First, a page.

By Ehichioya Ezomon
Five months after the 2023 General Election, politics and politicking has resumed in four states of Bayelsa, Edo, Kogi and Imo for off-seaon balloting in the states controlled, two apiece, by lead opposition Peoples Democratic Party (PDP) and the ruling All Progressives Congress (APC).
The two dominant parties – together with opposition Labour Party (LP) and New Nigeria Peoples Party (NNPP) – battled themselves to a standstill in the February-March elections.
Particularly in the presidential election of February 25, the APC, PDP and LP ran neck-and-neck, with APC and PDP winning in 12 states each, the LP in 11 states (and the Federal Capital Territory (FCT), Abuja), and NNPP in one state.
The four parties faired similarly in the National Assembly (NASS) election held same day, with the APC topping the chart, and the NNPP rounding off the bottom.
Yet, only the older PDP, formed in 1998, and the APC, established in 2013 by four legacy parties of Action Congress of Nigeria (ACN), All Nigeria Peoples Party (ANPP), Congress for Progressive Change (CPC), and a faction of All Progressives Grand Alliance (APGA), shared 26 (15-11) of 28 states that voted for governorship on March 18, leaving one state each for the LP and NNPP.
This was against expectations of many Nigerians, who’d predicted that the LP – in particular – would re-enact its surprisingly superlative outing at the presidential election.
But the party – propelled by a vociferous group of mostly young people aliased “Obidients” – fell short of its target, scraping only one state. This is the setting in eight states for off-season goverorship poll that’ll precede the 2027 General Election, beginning with voting in Bayelsa, Kogi and Imo states on November 11.
But prior to that franchise, the existing 18 political parties will test their might at the September 2 local government election in Edo State, even as a faction of the PDP is in court in attempts to stop it.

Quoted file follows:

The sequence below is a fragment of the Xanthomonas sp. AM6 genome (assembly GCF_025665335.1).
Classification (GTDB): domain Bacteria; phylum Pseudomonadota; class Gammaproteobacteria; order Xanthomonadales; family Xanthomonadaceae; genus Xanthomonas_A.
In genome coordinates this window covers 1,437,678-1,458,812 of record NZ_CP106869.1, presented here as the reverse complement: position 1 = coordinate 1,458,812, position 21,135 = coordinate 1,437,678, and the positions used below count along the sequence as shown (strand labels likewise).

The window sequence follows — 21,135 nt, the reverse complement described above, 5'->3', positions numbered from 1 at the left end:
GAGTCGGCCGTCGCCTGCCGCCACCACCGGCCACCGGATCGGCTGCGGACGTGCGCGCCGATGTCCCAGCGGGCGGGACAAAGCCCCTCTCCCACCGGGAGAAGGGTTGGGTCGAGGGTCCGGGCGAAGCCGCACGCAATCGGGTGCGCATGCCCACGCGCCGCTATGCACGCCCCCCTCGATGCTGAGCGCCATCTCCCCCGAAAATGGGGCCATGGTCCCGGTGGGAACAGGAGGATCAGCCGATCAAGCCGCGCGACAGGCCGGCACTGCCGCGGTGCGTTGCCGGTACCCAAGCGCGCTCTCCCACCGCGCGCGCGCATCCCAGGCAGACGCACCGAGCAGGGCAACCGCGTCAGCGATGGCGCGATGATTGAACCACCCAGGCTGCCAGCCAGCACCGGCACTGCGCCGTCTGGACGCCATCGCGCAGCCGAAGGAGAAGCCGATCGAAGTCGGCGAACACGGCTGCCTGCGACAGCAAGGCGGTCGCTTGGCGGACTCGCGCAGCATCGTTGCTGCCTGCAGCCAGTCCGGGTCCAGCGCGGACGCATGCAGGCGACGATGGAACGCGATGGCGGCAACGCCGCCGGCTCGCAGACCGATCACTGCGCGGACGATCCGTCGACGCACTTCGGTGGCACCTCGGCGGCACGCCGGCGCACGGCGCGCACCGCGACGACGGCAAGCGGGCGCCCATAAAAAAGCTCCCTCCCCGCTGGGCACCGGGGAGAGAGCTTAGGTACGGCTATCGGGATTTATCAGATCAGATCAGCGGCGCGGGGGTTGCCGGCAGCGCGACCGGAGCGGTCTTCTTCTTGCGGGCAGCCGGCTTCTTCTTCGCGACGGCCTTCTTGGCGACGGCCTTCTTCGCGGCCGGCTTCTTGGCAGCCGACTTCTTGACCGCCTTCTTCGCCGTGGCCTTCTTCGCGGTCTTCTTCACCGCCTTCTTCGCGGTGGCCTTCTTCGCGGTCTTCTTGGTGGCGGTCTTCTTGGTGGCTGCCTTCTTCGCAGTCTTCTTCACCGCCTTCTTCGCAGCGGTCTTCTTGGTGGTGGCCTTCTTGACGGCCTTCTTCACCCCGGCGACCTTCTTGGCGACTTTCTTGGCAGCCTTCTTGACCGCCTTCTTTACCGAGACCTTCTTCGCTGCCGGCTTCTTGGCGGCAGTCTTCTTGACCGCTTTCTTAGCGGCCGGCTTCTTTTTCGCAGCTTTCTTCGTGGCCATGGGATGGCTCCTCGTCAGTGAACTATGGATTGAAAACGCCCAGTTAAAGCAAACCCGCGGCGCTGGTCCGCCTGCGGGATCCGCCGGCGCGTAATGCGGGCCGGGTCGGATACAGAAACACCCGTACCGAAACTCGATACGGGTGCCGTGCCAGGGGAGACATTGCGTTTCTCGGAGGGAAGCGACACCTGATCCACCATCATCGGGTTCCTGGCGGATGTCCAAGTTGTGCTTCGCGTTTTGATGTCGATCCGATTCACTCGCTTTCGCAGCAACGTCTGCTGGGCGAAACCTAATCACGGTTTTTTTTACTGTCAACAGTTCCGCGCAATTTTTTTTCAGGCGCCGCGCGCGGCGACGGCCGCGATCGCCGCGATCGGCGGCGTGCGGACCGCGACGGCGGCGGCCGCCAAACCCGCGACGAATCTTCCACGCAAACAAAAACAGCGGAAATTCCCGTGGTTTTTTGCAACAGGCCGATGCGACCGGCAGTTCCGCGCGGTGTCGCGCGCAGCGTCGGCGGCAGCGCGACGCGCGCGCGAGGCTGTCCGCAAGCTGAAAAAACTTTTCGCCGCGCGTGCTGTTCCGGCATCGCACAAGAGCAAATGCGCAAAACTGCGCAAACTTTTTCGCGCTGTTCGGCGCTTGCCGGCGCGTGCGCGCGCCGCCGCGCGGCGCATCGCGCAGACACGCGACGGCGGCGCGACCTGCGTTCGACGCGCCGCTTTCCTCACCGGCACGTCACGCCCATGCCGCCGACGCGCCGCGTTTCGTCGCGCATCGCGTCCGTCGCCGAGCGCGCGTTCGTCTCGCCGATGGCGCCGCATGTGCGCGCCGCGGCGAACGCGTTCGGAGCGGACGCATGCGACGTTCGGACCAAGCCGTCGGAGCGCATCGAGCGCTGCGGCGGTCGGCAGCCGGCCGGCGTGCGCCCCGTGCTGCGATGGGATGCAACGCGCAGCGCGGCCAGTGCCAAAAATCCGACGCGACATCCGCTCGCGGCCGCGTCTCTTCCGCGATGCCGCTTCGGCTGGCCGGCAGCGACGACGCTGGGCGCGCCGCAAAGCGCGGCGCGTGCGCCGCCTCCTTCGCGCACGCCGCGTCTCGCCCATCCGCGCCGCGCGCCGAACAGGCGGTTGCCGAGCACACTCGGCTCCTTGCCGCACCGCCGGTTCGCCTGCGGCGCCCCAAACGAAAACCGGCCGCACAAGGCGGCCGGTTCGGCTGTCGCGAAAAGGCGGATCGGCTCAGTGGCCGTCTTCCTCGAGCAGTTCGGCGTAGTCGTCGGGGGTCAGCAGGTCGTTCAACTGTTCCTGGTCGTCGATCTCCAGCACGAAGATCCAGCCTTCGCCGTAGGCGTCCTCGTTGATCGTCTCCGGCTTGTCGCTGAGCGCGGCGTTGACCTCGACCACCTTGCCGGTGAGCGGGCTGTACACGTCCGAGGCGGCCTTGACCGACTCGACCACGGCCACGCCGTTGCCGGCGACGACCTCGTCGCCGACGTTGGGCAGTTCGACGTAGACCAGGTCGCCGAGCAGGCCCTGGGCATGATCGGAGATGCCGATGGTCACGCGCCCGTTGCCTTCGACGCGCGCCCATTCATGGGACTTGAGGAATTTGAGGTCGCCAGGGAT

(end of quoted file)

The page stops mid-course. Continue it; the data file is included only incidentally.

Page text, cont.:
So, all eyes are on the LP – the revelation, and “new kid on the block” of the 2023 election cycle – which shredded the formbook to claim – from zero – the third spot in federal and state polls on February 25 and March 18, respectively.
Perhaps to prove the LP outing in the General Election isn’t a fluke, former presidential candidate, Peter Obi, lately campaigned for its candidates at the Edo council poll.
The former Anambra State governor “stormed Benin City” on August 21 amid a jubilant crowd of party supporters and “Obidients” who chanted “Obi, Obi, Obi” and mobbed his campaign train as it snaked through major roads downtown the state capital.
Obi’s presence added verve to the saturated campaigns holding both day and night across the state. Edo was one of the three South-South states that Obi won in February, thus it’s a homecoming for him 12 days to the election.
Obi, on the first of a three-state stop in Imo (where he allegedly gave Governor Hope Uzodinma of APC a “quit notice” on August 22), Bayelsa and Kogi for the off-season governorship, deftly added to his itinerary the council poll in Edo, which also holds its governorship in September 2024.
Surely, the September 2 council election serves as harbinger of what to expect in November in Bayelsa, Kogi and Imo! This wasn’t lost on Obi, as he addressed the crowd, and the press in Benin City.
“The local government is the nearest to the people and it is supposed to be the root for ensuring development for the people,” Obi said, adding that, “the three most critical areas of development are health, education and poverty eradication.